France’s bonds rose, driving 10-year yields to the least on record, as consumer confidence climbed and investors sought higher-yielding alternatives to German bunds as havens from Europe’s debt crisis.
The French securities had the longest run of gains since 2008 after Le Parisien reported yesterday that the government may raise the limit on tax-free state savings accounts, potentially boosting demand from banks holding the deposits. Spain’s debt slid amid concern the nation’s regional governments risk losing access to capital markets. German yields approached the all-time lows reached yesterday.
“The current German rate is really low and yield seekers are looking for other opportunities,” said Hajime Nagata, a bond investor in Tokyo at Diam Co., which manages the equivalent of $124.4 billion. “With the ceiling on the deposits going up, the assumption is that this money will be used to purchase French government bonds.”
The French 10-year yield fell two basis points, or 0.02 percentage point, to 2.52 percent at 4:29 p.m. London time and reached 2.422 percent, the least since Bloomberg began collecting the data in 1990. The 3 percent bond due April 2022 rose 0.215, or 2.15 euros per 1,000-euro ($1,253) face amount, to 104.205. Yields have fallen for eight days in a row, the longest run since November 2008.
France’s five-year yield slid two basis points to 1.35 percent after reaching 1.27 percent, setting a record for a second day. Thirty-year yields added two basis points to 3.21 percent, paring the decline since May 18 to 33 basis points.
Spread to Bunds
The extra yield, or spread, that investors get for buying 10-year French bonds over similar-maturity German bunds has narrowed 15 basis points this month to 114 basis points. It widened to a euro-era record 204 basis points in November.
Nagata said he would consider buying French 10-year bonds if the yield increases to 1.50 percentage points over rates on same-maturity German bunds.
Investors seeking safety within Europe amid speculation that Greece may withdraw from the monetary union are looking beyond Germany, which sold two-year notes on May 23 at an all- time low average yield of 0.07 percent. The securities carried a zero-percent coupon. The country also sold index-linked bonds due April 2023 with a real yield of minus 0.24 percent.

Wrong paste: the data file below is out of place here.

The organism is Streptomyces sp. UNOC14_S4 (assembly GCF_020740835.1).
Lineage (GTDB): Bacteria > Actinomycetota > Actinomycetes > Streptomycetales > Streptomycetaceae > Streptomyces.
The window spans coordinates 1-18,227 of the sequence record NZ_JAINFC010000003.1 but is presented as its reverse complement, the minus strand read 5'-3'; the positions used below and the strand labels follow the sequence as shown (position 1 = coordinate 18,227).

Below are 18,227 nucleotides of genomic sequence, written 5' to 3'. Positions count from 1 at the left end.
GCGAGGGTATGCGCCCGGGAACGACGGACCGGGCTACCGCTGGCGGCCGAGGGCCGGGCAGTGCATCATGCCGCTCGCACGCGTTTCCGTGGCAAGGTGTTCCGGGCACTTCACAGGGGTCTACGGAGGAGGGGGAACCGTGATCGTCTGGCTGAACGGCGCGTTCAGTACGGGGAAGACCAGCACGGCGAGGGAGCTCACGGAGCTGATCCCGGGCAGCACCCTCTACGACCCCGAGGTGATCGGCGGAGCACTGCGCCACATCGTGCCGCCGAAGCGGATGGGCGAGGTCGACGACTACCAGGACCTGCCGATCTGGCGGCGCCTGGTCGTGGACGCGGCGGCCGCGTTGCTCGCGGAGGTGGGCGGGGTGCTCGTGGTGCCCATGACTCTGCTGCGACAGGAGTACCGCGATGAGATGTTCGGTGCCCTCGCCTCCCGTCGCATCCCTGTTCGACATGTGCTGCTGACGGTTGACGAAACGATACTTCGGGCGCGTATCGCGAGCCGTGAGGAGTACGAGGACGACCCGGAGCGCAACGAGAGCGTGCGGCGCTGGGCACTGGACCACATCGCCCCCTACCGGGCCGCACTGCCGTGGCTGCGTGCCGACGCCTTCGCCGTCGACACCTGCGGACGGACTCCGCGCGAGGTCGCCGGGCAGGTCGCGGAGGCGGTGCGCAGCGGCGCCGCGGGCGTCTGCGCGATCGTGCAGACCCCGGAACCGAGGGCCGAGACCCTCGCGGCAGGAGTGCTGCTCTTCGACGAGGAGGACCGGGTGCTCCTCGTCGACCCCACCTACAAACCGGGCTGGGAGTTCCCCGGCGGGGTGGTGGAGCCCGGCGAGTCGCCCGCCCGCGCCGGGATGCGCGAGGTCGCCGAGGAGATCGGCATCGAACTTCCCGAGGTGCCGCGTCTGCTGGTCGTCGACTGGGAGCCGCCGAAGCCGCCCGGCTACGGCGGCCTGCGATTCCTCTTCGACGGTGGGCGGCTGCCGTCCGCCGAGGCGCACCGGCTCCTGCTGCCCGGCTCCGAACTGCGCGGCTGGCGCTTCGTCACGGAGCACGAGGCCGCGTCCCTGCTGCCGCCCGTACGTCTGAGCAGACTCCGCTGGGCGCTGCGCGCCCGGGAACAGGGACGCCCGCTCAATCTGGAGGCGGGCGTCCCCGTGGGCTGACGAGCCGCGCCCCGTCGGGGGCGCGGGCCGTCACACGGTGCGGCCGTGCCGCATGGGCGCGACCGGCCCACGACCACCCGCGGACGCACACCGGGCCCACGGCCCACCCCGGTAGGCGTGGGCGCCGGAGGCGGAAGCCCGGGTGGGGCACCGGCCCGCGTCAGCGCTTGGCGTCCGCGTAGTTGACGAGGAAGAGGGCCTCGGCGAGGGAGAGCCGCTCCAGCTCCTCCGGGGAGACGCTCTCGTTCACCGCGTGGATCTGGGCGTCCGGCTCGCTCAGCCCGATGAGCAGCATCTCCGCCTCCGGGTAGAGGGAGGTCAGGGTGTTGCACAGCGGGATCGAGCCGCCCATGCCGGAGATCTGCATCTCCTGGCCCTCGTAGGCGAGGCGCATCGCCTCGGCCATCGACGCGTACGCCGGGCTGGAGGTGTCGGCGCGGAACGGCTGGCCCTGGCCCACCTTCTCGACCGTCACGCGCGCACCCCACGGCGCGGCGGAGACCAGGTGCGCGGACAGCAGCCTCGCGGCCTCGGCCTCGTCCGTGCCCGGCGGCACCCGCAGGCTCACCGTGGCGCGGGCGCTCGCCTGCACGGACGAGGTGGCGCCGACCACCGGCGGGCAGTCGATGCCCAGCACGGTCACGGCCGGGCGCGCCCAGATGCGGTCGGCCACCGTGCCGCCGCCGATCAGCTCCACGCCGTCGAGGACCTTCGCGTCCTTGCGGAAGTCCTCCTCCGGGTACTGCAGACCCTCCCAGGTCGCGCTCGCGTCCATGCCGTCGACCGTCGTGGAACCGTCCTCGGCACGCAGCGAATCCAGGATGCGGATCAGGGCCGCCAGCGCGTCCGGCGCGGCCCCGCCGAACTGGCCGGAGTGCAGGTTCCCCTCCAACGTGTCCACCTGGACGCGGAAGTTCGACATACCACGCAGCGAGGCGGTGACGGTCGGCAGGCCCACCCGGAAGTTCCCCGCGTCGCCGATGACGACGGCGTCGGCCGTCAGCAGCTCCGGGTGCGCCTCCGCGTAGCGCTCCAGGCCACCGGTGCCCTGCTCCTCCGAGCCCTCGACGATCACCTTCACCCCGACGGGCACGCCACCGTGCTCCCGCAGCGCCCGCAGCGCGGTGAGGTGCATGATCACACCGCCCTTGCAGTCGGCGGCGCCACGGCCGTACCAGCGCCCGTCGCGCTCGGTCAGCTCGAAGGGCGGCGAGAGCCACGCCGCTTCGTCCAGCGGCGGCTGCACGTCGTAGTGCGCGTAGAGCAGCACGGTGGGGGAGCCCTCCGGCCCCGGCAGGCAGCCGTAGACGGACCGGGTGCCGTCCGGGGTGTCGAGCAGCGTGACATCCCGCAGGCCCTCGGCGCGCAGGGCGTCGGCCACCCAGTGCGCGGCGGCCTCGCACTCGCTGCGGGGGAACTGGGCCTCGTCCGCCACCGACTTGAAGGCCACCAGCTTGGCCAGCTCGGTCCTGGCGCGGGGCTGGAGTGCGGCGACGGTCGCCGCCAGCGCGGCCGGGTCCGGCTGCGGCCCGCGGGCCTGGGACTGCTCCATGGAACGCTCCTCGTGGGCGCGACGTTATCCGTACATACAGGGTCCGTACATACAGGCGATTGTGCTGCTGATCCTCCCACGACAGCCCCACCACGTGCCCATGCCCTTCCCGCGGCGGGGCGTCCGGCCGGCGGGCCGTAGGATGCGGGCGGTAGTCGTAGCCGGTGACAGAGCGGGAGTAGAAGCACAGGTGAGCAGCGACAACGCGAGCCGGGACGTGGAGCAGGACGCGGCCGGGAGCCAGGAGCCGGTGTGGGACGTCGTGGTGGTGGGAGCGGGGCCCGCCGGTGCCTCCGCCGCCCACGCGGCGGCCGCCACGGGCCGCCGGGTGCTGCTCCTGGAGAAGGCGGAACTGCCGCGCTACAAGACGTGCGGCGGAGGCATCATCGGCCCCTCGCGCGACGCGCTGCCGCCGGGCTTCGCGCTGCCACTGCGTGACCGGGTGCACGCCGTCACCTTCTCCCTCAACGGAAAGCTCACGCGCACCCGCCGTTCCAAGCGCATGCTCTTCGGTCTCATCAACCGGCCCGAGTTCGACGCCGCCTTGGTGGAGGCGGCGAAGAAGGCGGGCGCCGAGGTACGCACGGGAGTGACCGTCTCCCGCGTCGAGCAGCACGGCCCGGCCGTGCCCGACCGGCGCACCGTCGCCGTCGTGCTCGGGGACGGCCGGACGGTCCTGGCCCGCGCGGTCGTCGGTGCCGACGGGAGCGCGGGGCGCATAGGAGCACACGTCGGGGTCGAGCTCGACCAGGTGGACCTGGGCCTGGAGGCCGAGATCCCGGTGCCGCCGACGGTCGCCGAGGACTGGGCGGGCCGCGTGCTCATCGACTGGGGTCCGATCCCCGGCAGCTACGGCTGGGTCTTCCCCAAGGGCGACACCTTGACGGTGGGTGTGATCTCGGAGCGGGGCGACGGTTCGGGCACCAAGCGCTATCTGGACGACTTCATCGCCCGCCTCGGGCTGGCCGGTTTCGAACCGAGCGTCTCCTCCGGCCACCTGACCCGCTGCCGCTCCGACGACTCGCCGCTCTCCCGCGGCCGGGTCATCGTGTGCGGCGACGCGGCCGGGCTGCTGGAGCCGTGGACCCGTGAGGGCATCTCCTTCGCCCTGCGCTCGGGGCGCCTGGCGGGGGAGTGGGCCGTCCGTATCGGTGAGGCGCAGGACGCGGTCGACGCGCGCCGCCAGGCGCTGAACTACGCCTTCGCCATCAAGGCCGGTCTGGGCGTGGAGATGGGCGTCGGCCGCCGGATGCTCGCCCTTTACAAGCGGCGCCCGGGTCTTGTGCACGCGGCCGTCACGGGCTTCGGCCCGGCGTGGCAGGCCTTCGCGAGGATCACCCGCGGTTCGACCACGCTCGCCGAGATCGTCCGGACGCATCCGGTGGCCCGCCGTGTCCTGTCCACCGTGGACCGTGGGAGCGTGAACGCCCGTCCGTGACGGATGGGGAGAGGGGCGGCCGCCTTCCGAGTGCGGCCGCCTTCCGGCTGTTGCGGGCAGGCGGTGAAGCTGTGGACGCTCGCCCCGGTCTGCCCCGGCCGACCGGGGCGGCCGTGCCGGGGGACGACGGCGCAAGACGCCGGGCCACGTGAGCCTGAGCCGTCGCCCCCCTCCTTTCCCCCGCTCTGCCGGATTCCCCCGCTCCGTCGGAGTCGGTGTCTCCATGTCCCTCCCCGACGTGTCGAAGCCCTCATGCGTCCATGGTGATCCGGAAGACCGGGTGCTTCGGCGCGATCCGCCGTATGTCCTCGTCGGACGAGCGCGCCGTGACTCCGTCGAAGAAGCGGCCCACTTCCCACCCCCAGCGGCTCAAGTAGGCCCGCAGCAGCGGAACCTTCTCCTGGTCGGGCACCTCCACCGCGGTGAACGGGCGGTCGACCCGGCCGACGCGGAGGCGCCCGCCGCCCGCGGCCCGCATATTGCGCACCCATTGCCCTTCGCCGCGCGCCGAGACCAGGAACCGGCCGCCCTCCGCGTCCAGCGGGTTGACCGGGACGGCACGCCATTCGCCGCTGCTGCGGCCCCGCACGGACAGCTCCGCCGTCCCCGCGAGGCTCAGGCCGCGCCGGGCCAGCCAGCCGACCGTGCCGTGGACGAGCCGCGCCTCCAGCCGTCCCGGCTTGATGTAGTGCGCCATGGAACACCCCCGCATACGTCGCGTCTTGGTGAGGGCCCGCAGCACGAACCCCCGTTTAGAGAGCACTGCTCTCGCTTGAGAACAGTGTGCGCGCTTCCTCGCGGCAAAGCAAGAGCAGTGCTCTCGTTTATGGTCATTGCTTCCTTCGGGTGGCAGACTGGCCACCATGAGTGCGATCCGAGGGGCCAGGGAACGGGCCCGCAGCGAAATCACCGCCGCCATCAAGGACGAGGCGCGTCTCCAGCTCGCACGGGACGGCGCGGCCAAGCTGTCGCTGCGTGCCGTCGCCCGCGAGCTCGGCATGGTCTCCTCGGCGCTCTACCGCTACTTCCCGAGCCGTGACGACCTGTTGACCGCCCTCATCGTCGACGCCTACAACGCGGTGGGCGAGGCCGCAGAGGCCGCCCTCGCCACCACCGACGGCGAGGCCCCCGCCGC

“Dramatic rallies in core-to-semi-core markets have dominated price action in the past two trading days,” Padhraic Garvey, head of developed-market debt at ING Groep NV in Amsterdam, wrote in a note to clients today. “The likes of France, Austria and Belgium are perceived to be offering the characteristics of relative safety, but with a spread that more than compensates for the extra risk.”
Benchmark 10-year German bund yields were three basis points from the record low reached yesterday as Nuremberg-based GfK SE (GFK) said its consumer-sentiment index will be 5.7 next month, versus economist estimates for it to match May’s initial reading of 5.6, damping demand for the safest European assets.
The yield was at 1.37 percent after falling to 1.351 percent yesterday. They are headed for a drop of five basis points this week. Yield on 30-year bonds were little changed at 1.97 percent, declining 12 basis points on the week.
A gauge of sentiment in the French economy rose to 90 from a revised 89 in April, the highest since November 2010, according to a statement from Insee, the national statistics office. Economists predicted a reading of 88, according to the median of 17 estimates gathered by Bloomberg News.
Spain’s government is analyzing “with all caution” requests from regional governments to help them regain access to capital markets, Deputy Prime Minister Soraya Saenz de Santamaria said.
Spanish 10-year bond yields climbed 15 basis points to 6.31 percent. The two-year yield rose as much as 16 basis points to 4.35 percent, the highest since Dec. 13.
German debt has returned 3.4 percent this year, according to indexes compiled by Bloomberg and the European Federation of Financial Analysts Societies. French securities have gained 5.3 percent, while France’s bonds due in 10 years or longer advanced 9.1 percent.
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